New Defense Against Sheep Parasite May Be Possible
The genome of the blowfly has been mapped by a team of researchers from University of Melbourne and Baylor college, with significant funding from Australian Wool Innovation. This little pest is responsible for high costs to sheep ranchers, because maggots from the blowfly will invade open wounds in the hoofed animals, causing severe and difficult to treat skin diseases.
The blowfly has 14,544 genes and the new research identified 2000 never before seen in any other organism. The research is part of ongoing efforts by the U.S National Human Genome Research Institute to create genome maps of a wide variety of life forms.
The potential that the genome map brings with it is the ability to effectively battle myiasis or “flystrike” in sheep. The parasite is aggressive and causes suffering to the animal, in addition to significant economic losses for ranchers.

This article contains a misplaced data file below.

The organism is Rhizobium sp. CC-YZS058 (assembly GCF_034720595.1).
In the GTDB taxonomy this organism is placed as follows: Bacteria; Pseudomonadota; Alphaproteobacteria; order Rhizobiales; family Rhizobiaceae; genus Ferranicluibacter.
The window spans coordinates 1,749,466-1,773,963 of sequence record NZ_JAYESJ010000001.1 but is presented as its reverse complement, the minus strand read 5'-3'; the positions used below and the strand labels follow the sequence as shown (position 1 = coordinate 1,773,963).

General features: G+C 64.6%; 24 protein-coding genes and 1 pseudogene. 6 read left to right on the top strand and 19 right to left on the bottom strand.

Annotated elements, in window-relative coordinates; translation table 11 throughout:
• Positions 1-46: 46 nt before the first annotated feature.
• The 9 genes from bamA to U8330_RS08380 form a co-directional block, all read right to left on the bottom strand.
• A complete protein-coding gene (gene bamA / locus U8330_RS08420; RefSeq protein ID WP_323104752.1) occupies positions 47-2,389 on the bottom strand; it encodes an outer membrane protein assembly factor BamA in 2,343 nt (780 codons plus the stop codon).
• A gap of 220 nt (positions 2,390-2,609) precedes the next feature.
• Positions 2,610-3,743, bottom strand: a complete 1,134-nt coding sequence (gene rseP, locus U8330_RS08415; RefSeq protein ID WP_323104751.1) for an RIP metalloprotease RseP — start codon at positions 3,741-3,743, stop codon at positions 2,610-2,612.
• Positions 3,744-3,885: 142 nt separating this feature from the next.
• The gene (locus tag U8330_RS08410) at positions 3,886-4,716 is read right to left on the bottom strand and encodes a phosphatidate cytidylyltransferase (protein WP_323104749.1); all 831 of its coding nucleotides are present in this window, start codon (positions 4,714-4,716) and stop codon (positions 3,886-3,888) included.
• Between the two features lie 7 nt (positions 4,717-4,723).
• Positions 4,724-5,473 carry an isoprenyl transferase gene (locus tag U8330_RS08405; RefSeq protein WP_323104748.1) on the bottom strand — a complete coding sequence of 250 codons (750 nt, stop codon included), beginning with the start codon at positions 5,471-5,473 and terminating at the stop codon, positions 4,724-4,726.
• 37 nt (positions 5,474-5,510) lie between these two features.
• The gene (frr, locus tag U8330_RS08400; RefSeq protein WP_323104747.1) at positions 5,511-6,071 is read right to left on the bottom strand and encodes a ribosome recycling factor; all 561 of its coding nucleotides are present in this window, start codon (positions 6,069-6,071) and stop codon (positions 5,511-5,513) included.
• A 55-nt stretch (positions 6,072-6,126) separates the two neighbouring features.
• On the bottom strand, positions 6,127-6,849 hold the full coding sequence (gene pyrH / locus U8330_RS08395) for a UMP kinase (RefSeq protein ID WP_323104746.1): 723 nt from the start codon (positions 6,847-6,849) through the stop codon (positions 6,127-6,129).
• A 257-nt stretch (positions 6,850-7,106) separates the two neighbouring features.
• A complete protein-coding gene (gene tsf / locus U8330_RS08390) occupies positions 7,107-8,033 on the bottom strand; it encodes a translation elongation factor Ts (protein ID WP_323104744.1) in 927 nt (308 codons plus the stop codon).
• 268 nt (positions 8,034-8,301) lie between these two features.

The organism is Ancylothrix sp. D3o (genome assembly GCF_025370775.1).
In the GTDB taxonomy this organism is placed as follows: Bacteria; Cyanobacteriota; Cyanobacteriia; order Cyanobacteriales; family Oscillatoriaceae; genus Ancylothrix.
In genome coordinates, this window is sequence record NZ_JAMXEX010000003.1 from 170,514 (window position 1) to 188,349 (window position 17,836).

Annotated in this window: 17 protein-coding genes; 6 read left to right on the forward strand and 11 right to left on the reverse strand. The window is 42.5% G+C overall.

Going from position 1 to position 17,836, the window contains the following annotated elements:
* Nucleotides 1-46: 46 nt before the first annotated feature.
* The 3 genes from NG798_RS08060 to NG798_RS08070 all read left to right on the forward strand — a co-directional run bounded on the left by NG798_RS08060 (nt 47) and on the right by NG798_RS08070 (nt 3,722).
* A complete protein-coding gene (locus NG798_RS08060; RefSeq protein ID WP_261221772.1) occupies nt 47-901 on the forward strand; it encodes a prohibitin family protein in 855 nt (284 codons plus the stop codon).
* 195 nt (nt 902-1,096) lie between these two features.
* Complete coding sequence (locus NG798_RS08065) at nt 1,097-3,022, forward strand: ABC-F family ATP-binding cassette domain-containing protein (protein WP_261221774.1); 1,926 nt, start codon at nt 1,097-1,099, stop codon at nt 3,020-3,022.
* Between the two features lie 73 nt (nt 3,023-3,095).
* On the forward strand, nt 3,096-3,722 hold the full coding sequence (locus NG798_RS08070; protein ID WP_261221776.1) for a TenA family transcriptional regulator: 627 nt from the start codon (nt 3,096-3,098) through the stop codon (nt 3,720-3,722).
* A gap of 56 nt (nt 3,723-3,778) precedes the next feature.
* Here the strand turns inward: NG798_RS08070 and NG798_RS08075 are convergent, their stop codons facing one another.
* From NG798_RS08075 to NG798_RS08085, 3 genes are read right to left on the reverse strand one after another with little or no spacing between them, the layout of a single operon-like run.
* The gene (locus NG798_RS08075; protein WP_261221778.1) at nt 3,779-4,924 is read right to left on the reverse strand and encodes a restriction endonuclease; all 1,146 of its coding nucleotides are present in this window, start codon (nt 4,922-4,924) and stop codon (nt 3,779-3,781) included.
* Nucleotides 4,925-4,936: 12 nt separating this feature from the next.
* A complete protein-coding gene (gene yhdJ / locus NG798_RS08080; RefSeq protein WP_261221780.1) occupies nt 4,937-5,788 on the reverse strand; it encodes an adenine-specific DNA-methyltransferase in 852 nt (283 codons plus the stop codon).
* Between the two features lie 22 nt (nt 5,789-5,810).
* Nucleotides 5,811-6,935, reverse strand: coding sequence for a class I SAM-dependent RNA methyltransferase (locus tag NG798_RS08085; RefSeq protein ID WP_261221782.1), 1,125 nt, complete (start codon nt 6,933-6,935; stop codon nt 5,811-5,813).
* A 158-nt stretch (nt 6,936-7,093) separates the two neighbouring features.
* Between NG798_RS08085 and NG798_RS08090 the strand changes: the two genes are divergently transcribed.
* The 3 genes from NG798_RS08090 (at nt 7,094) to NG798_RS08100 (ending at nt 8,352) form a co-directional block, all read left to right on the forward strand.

The blowfly is particularly talented at evolving resistance to pesticides, so having a detailed blueprint of its genetic structure and function may open the door to developing effective pesticide treatments. Although significant funding has been dedicated to fighting flystrike, nothing has worked well, and this new data on the blowfly’s biological programming may be the key to defeating an especially nasty pest.